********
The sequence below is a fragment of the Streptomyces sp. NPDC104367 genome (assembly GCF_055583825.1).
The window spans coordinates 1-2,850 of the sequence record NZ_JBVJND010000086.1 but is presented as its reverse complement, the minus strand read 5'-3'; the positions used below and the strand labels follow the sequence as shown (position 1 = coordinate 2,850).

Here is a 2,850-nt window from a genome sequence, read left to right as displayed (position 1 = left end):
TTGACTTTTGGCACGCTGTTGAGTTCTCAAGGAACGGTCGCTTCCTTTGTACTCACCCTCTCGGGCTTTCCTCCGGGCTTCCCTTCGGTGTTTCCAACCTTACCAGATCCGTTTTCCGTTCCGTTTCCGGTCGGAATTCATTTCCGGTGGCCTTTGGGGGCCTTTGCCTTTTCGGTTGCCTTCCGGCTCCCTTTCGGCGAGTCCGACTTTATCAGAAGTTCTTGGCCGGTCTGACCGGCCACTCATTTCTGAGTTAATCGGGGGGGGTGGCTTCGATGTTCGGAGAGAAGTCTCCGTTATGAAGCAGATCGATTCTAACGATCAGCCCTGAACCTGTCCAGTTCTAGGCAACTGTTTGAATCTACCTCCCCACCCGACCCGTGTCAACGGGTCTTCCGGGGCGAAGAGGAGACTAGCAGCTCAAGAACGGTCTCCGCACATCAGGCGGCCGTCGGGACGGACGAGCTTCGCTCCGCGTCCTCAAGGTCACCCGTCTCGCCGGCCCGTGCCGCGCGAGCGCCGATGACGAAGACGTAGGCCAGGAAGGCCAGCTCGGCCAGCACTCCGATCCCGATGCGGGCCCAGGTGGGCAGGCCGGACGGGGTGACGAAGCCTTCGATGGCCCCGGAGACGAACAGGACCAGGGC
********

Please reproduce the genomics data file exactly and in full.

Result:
The sequence below is a fragment of the Streptomyces sp. NPDC104367 genome (assembly GCF_055583825.1).
The window spans coordinates 1-2,850 of the sequence record NZ_JBVJND010000086.1 but is presented as its reverse complement, the minus strand read 5'-3'; the positions used below and the strand labels follow the sequence as shown (position 1 = coordinate 2,850).

Here is a 2,850-nt window from a genome sequence, read left to right as displayed (position 1 = left end):
TTGACTTTTGGCACGCTGTTGAGTTCTCAAGGAACGGTCGCTTCCTTTGTACTCACCCTCTCGGGCTTTCCTCCGGGCTTCCCTTCGGTGTTTCCAACCTTACCAGATCCGTTTTCCGTTCCGTTTCCGGTCGGAATTCATTTCCGGTGGCCTTTGGGGGCCTTTGCCTTTTCGGTTGCCTTCCGGCTCCCTTTCGGCGAGTCCGACTTTATCAGAAGTTCTTGGCCGGTCTGACCGGCCACTCATTTCTGAGTTAATCGGGGGGGGTGGCTTCGATGTTCGGAGAGAAGTCTCCGTTATGAAGCAGATCGATTCTAACGATCAGCCCTGAACCTGTCCAGTTCTAGGCAACTGTTTGAATCTACCTCCCCACCCGACCCGTGTCAACGGGTCTTCCGGGGCGAAGAGGAGACTAGCAGCTCAAGAACGGTCTCCGCACATCAGGCGGCCGTCGGGACGGACGAGCTTCGCTCCGCGTCCTCAAGGTCACCCGTCTCGCCGGCCCGTGCCGCGCGAGCGCCGATGACGAAGACGTAGGCCAGGAAGGCCAGCTCGGCCAGCACTCCGATCCCGATGCGGGCCCAGGTGGGCAGGCCGGACGGGGTGACGAAGCCTTCGATGGCCCCGGAGACGAACAGGACCAGGGC